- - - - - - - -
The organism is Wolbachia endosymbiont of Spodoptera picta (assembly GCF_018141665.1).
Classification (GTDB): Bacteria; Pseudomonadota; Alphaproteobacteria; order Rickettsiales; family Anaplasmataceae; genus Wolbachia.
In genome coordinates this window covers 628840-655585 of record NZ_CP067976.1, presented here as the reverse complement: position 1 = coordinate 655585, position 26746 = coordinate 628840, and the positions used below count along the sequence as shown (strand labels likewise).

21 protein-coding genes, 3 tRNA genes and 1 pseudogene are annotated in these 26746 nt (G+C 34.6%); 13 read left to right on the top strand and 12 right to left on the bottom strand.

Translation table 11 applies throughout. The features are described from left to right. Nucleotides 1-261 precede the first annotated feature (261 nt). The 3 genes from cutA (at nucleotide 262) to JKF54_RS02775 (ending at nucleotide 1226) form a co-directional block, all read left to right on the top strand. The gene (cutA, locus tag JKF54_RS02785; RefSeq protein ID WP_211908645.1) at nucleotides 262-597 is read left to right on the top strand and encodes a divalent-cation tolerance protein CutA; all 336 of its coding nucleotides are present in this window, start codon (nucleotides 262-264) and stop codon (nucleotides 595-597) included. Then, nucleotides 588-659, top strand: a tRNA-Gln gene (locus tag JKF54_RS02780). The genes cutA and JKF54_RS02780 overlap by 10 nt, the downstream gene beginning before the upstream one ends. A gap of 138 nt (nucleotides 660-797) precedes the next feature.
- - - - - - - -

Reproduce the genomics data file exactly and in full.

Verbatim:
The organism is Wolbachia endosymbiont of Spodoptera picta (assembly GCF_018141665.1).
Classification (GTDB): Bacteria; Pseudomonadota; Alphaproteobacteria; order Rickettsiales; family Anaplasmataceae; genus Wolbachia.
In genome coordinates this window covers 628840-655585 of record NZ_CP067976.1, presented here as the reverse complement: position 1 = coordinate 655585, position 26746 = coordinate 628840, and the positions used below count along the sequence as shown (strand labels likewise).

21 protein-coding genes, 3 tRNA genes and 1 pseudogene are annotated in these 26746 nt (G+C 34.6%); 13 read left to right on the top strand and 12 right to left on the bottom strand.

Translation table 11 applies throughout. The features are described from left to right. Nucleotides 1-261 precede the first annotated feature (261 nt). The 3 genes from cutA (at nucleotide 262) to JKF54_RS02775 (ending at nucleotide 1226) form a co-directional block, all read left to right on the top strand. The gene (cutA, locus tag JKF54_RS02785; RefSeq protein ID WP_211908645.1) at nucleotides 262-597 is read left to right on the top strand and encodes a divalent-cation tolerance protein CutA; all 336 of its coding nucleotides are present in this window, start codon (nucleotides 262-264) and stop codon (nucleotides 595-597) included. Then, nucleotides 588-659, top strand: a tRNA-Gln gene (locus tag JKF54_RS02780). The genes cutA and JKF54_RS02780 overlap by 10 nt, the downstream gene beginning before the upstream one ends. A gap of 138 nt (nucleotides 660-797) precedes the next feature.